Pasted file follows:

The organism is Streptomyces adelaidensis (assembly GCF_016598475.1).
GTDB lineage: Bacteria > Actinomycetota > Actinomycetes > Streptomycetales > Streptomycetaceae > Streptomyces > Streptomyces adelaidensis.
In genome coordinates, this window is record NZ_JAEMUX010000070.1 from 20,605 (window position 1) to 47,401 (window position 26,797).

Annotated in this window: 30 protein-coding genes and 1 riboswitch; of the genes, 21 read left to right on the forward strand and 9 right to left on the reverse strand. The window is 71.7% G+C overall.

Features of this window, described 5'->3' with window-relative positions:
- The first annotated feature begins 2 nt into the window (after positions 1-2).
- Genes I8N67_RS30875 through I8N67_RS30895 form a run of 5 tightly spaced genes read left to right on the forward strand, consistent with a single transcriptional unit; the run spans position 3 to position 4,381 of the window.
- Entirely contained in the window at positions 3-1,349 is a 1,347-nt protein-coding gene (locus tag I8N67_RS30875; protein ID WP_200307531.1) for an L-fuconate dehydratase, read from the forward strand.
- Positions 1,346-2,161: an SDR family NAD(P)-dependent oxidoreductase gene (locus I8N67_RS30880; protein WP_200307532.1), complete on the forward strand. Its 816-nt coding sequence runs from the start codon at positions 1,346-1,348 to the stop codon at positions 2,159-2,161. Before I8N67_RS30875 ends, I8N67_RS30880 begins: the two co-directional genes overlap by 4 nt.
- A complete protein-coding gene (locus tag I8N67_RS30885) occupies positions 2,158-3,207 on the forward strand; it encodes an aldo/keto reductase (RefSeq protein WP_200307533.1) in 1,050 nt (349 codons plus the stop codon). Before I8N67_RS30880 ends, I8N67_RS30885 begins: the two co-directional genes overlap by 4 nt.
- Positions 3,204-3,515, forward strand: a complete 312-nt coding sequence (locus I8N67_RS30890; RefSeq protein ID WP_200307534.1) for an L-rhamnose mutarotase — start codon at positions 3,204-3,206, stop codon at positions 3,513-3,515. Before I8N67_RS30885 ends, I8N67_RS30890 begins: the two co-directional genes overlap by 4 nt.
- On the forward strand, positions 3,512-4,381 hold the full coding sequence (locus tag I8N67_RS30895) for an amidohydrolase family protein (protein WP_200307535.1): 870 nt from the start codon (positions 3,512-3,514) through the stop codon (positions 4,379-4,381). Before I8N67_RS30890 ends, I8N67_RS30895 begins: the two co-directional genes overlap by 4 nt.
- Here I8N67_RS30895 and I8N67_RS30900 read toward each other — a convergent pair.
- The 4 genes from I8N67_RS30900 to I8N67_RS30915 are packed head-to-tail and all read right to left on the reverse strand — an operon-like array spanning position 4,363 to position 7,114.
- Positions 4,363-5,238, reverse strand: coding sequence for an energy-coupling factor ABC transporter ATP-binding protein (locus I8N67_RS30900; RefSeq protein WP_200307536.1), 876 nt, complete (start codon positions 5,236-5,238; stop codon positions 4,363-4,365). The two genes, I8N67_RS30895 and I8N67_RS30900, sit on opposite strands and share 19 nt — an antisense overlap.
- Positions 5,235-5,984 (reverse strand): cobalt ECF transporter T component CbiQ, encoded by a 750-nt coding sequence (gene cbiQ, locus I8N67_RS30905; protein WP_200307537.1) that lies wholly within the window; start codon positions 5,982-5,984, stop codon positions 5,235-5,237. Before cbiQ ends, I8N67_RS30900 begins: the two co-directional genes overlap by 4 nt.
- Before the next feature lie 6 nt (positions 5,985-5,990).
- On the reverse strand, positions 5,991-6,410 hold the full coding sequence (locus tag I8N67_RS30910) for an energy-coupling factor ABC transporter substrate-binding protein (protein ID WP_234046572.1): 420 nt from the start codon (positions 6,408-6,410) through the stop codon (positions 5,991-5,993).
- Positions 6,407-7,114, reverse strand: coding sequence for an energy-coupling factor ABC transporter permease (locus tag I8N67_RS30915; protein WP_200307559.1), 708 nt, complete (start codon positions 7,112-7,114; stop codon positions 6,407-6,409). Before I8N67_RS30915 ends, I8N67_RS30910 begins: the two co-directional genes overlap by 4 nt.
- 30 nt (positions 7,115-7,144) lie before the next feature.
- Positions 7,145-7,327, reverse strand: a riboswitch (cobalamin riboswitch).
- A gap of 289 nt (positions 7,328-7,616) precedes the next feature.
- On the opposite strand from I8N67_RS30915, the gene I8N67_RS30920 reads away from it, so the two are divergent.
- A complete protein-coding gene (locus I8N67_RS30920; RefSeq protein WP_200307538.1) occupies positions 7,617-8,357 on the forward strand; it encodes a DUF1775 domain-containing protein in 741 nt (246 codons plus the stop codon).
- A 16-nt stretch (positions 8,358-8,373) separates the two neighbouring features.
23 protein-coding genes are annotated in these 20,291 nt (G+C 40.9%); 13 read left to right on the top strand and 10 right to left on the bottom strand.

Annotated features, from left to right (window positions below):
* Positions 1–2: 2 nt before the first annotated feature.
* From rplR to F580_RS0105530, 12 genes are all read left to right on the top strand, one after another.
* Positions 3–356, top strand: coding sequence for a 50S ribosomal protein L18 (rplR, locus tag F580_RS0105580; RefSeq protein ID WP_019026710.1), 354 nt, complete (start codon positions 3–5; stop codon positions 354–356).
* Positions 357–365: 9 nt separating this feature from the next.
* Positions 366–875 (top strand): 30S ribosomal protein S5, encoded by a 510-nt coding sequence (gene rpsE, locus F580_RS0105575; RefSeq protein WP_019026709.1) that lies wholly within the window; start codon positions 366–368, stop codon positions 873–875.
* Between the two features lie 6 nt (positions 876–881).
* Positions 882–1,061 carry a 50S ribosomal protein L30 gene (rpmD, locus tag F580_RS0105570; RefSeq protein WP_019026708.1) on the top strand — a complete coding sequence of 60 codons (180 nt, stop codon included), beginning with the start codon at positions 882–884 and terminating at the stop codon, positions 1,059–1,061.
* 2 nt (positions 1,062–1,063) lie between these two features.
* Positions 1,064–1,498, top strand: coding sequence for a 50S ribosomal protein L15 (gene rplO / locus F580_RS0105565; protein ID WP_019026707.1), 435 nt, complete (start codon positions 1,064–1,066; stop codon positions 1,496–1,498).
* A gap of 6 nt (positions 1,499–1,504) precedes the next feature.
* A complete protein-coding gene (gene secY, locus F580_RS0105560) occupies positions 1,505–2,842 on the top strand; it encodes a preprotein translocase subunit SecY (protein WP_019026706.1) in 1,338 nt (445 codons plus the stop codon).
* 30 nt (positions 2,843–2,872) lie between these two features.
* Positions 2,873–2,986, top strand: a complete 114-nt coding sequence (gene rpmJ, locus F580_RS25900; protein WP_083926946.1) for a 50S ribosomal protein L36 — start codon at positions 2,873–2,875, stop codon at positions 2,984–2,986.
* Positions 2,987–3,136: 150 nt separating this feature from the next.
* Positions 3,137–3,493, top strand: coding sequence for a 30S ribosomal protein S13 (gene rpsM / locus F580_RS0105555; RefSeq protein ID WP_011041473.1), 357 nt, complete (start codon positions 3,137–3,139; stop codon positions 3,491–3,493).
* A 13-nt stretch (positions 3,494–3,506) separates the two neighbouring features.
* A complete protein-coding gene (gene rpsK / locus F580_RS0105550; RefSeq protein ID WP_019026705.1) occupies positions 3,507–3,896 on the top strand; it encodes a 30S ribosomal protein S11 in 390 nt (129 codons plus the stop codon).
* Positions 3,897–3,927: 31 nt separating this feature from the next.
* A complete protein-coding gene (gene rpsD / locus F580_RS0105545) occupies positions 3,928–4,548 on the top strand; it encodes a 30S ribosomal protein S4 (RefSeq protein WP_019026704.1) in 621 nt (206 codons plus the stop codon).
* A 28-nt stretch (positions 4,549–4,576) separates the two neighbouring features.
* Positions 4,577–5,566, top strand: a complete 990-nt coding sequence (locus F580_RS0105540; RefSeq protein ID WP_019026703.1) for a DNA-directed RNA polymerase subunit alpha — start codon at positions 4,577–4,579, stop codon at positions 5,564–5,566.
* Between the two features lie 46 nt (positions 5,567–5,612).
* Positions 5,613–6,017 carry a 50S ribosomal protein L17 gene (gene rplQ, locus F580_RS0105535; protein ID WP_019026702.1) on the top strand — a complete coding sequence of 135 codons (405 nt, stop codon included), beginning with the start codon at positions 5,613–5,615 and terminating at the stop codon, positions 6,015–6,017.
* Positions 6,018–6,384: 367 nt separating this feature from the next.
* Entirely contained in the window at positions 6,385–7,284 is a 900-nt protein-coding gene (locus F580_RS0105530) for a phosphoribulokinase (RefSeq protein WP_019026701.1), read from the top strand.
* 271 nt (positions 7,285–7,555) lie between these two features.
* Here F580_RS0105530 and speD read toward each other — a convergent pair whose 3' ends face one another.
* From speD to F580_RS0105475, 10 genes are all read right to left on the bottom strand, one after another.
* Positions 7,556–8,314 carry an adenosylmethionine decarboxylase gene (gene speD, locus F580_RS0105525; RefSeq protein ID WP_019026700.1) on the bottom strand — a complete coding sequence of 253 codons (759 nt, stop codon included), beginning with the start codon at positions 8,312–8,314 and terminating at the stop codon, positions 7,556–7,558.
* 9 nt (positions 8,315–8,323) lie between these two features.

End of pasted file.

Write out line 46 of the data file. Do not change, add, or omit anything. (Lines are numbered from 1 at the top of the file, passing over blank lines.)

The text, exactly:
* A complete protein-coding gene (gene rpsD / locus F580_RS0105545) occupies positions 3,928–4,548 on the top strand; it encodes a 30S ribosomal protein S4 (RefSeq protein WP_019026704.1) in 621 nt (206 codons plus the stop codon).